The transportation department in Colorado recently launched a DUI-related campaign following a study that revealed a startling statistic. According to the 2014 study, more than 40 percent of marijuana users in the state did not realize that driving under the influence of marijuana is illegal. The purpose of the campaign, which includes a television ad and poster, is to ensure that the public is educated about DUI/DUID/DWAI.
Another aim of the Colorado campaign is to make sure that police officers conducting patrols are trained to spot drug impairment. This is critical since the state has legalized both recreational marijuana use and medical marijuana use. According to authorities, people were already driving under the influence of pot even before Colorado legalized its medical use back in 2000 and its recreational use in 2014. Legalization simply led to a small increase in the quantity of motorists who are caught using pot behind the wheel.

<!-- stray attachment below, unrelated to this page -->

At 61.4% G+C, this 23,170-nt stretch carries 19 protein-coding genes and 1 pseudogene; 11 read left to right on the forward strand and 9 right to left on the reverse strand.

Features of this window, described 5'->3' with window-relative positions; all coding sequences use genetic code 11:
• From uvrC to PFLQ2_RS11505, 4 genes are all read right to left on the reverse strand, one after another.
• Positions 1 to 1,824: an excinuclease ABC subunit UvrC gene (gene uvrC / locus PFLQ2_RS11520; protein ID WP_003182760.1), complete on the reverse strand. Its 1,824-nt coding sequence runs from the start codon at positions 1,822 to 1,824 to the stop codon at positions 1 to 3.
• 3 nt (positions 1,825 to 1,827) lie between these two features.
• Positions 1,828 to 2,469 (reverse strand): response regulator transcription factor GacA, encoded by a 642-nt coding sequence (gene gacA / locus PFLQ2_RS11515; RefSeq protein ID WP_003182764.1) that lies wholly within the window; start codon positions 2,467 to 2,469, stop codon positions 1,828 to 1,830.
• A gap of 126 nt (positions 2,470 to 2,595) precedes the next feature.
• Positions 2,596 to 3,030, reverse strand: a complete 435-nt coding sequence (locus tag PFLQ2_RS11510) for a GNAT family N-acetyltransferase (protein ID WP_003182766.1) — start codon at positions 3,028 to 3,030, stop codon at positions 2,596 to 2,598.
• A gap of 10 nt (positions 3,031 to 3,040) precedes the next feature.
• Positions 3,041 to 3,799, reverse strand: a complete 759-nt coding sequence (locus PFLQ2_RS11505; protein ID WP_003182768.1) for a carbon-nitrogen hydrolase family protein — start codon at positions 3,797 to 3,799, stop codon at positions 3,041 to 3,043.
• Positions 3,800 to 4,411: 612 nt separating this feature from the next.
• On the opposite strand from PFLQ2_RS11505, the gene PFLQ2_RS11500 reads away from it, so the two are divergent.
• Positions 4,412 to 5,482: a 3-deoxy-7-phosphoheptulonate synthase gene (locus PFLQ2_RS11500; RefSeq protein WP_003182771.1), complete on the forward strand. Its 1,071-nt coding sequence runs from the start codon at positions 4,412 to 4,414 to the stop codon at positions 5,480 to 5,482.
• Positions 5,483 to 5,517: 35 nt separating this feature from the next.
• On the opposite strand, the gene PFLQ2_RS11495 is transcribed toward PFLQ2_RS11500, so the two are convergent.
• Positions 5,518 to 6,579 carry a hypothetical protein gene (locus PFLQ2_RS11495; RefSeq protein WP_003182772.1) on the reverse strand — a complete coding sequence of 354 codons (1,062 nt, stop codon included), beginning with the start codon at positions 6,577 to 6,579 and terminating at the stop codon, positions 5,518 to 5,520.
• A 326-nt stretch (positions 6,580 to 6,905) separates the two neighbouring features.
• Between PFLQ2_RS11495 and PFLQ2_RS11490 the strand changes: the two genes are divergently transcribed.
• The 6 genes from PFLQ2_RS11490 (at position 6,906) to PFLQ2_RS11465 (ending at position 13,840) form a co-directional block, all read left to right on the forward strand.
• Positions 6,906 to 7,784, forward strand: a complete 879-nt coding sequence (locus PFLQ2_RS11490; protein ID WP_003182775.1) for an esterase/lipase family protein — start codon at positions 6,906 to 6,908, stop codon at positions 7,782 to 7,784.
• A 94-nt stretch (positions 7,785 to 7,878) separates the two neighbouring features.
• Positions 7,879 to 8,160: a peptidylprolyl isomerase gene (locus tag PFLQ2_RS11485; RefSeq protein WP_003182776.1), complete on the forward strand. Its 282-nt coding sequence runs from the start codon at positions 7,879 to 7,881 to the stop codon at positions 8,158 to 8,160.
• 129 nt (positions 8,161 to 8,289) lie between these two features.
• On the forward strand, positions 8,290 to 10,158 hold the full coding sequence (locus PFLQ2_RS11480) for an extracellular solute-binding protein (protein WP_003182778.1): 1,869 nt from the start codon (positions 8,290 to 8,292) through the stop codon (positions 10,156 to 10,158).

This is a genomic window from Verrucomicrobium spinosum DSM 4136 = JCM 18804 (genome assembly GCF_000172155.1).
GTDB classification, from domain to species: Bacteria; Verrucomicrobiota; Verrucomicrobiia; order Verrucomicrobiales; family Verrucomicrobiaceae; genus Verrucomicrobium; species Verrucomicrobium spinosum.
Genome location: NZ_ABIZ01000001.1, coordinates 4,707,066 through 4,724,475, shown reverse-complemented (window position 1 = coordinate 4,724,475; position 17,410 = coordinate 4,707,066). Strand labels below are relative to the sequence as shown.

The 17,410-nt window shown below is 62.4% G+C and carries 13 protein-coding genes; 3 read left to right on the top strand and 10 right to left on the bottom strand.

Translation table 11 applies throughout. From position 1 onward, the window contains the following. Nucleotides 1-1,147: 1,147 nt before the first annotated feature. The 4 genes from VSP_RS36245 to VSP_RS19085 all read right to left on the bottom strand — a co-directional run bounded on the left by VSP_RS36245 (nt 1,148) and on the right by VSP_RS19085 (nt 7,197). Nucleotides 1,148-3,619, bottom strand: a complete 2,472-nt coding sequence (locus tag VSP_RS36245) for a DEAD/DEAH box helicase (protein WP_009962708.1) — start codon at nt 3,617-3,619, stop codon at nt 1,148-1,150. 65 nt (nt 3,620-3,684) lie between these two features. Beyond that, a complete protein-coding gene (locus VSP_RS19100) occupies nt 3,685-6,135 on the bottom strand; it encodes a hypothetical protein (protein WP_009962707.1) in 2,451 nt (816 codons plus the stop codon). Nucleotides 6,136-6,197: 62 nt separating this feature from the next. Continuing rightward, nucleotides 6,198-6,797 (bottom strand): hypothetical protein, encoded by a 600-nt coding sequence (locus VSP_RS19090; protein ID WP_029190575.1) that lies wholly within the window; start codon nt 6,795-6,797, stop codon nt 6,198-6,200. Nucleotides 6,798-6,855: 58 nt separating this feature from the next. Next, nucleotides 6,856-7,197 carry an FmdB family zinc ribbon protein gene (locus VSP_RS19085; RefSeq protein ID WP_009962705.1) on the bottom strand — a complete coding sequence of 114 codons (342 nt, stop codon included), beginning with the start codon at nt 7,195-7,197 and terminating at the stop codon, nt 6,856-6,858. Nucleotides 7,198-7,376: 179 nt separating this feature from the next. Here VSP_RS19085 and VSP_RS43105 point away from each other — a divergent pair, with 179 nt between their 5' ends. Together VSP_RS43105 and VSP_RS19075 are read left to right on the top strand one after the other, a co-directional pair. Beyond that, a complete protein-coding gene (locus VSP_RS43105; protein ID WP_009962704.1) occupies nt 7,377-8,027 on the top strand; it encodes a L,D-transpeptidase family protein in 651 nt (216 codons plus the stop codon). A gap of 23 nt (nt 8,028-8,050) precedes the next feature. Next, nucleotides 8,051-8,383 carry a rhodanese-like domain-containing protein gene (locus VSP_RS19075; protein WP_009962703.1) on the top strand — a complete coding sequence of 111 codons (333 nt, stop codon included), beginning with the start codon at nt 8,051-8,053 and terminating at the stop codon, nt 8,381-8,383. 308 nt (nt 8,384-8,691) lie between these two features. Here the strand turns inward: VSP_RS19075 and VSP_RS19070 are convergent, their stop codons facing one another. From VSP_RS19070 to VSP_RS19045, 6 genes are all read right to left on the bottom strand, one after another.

Colorado officials are adamant about cracking down on DUI in Colorado because they said that cannabis has the potential to impair a driver’s performance for about three hours after it has been used. The drug is also said to impair coordination as well as distance estimation. However, Colorado police still arrest many more intoxicated drivers than they do high drivers. Besides marijuana, police have arrested drivers on charges of using stimulants, depressants, inhalants, narcotics, hallucinogens and PCP, along with other dissociative anaesthetics.
If a person ends up being accused of DUI/DUID/DWAI, he or she is presumed innocent until and unless proved guilty in court. In court, prosecutors have the burden of proving an individual’s charges beyond a reasonable doubt before a conviction can be handed down. Anyone facing DUI-related charges has the same legal rights that people facing other types of charges are guaranteed.
Source: cleveland.com, “Colorado tries to steer drugged drivers off the road (video)“, Sabrina Eaton, June 24, 2015